Our department head intends to change to Creo from SE in the very near future. The rest of the company uses Creo already so its a strong argument for us to change, however I'm pretty sure it will be a retrograde step causing longer delivery times on designs. Our designs are 80% sheet metal enclosures and cabinets and the rest electrical parts without very large assemblies and we do have a large amount of legacy. Can anyone put forward an argument I could use to stop the change?
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Excessive learning curve, sloppy/inconsistant user interface, expensive. Accuracy settings can cause feature/part failures and unintended results. Creating drawings was an afterthought. No 2d cad. Who ever made that decesion won't have to use it. PTC introduced the first 3d modeling software in the 1980's. In my opinion, that's all they ever did. You couldn't even draft more than 30° until 2014. Hopefully you'll have people there to help you through. I had to learn it by myself and I'm sure I don't use it correctly. It is totally illogical to someone coming from a Parasolid based software... and it's no fun. You can do anything with Creo, but it will be the hard way. Even the viewer stinks. We paid for a Creo seat just to print drawings.
They should be dumping PTC for Solid Edge like everyone else.
I have never used ProE or Creo but one of our former employees are now working at a company that uses Creo. He is very frustrated, items that are simple to model in Solid Edge are quite tedious to do in Creo. According to him they don't even have a basic function like "Inter-Part Copy", that requires an added module which = $$$.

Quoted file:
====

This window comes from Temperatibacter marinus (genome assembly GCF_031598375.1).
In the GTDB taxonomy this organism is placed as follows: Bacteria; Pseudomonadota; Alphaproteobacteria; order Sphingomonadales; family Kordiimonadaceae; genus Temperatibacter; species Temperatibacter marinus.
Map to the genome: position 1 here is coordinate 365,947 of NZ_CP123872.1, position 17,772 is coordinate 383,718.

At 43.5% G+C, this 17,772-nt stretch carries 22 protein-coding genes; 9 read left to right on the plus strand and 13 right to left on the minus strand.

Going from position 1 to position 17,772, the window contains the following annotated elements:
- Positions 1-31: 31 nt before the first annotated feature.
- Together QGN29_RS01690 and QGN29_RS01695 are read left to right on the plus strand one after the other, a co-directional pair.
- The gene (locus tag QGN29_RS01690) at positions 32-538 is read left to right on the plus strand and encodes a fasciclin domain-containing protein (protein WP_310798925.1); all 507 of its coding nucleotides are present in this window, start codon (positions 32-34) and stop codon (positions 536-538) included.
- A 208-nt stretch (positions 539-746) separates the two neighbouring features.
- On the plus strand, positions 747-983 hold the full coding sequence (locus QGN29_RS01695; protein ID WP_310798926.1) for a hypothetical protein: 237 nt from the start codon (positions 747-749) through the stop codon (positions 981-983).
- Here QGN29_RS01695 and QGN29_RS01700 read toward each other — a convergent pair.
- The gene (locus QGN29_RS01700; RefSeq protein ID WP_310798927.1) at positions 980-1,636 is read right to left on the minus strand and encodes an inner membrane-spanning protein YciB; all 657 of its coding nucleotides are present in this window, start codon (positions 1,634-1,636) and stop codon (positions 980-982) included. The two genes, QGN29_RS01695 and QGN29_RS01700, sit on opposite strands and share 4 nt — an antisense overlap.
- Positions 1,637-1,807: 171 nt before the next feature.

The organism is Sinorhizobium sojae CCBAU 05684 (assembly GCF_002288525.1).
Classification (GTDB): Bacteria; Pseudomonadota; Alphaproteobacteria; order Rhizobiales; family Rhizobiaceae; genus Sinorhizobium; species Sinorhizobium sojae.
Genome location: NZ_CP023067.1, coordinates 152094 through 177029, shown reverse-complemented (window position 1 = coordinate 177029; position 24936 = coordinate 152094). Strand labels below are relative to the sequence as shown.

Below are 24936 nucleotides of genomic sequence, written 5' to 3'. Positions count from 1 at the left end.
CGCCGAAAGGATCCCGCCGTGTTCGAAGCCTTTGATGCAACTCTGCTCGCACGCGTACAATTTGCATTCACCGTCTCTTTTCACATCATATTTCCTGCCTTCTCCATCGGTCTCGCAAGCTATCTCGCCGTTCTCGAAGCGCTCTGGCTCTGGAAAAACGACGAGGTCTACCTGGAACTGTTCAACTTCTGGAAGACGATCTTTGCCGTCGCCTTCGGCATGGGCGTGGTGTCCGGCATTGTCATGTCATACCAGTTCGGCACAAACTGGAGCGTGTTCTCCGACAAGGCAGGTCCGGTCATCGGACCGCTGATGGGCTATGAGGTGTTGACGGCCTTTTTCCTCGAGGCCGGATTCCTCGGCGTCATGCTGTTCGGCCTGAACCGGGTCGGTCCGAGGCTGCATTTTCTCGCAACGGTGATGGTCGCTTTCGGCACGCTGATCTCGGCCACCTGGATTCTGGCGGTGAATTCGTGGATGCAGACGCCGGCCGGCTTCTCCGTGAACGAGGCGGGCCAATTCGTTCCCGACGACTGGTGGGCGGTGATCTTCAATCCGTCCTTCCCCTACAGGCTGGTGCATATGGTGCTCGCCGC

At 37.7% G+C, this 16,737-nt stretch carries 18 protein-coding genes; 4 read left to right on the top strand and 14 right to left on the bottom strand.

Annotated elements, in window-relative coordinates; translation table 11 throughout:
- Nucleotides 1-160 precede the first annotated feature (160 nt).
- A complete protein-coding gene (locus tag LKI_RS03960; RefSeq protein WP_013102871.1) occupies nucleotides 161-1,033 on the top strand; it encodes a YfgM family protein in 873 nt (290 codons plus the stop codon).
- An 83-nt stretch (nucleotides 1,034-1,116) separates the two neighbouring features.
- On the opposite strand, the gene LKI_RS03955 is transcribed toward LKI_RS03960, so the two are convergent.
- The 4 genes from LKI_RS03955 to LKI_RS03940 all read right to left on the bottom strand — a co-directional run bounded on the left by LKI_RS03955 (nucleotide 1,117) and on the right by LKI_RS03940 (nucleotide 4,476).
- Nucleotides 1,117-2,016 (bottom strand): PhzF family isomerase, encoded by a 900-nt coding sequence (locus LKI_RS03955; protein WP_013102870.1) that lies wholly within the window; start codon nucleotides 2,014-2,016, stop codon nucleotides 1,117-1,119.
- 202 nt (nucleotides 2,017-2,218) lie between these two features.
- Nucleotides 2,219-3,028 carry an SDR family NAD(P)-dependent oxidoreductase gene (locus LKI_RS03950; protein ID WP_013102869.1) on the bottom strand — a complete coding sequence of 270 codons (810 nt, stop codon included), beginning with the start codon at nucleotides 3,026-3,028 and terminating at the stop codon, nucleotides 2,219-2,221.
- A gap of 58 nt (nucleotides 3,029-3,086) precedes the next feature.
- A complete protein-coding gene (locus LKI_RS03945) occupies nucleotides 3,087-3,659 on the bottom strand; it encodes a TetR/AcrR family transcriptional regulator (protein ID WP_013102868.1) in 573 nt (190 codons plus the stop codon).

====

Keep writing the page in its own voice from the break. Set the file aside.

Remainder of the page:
I have zero Creo experience, but we were aquired by Caterpillar several years ago and I have seen others use it regularly. We built very large Highwall Mining machines and I had complete models of our entire machine in Solid Edge. The local Creo users marveled at our models because they could not handle full models of even their smaller equipment. They were never able to have complete machine models like we had. Their modeling techniques were built around what they could readily handle.
So, if you have large assembly models, you are going to be limited based upon what I have seen.
Second, are they using Windchill as PDM for their Creo models? This makes things even slower and more difficult to deal with. Their modeling and drawing techniques were built around what they could get by with because of the speed limitations.
They wanted us to switch to Creo, but ultimately refused to spend the millions of dollars it was going to cost to have all of our models and drawings recreated in Creo. Unfortunately, they closed us down before anything further happened.
We were part of a group that originated as Bucyrus and was bought by Cat. Toward the end, Windchill was being eliminated in favor of TeamCenter. I don't know if Cat corporate had better success with their large models than they did at our location, but it is hard to imagine that they could not model their equipment completely.
My advice would be to work with your Solid Edge Reseller. Get them involved and they will be able to prove the value of sticking with the Solid Edge Portfolio.
The reason the upper management want Crea over SE is because they desire an enterprise wide solution that will work across multiple locations.
To fight back, you need to figure out how SE works as an enterprise wide solution.
Thanks for the advice everyone, In the meeting yesterday I put forward all the points mentioned including the suggestion of using NX instead of Creo, but it fell on deaf ears. Our global company has approx 500 Creo seats v 2 SolidEdge and 3 SolidWorks. The inertia presented by the 500 is too big for my boss to contemplate any other software.
Looks like you'll need to change your stance from "yo no creo" to "yo creo".
My philosophy when a CAD flip-flop occurs is: "my favorite CAD software is the one I'm getting paid to use".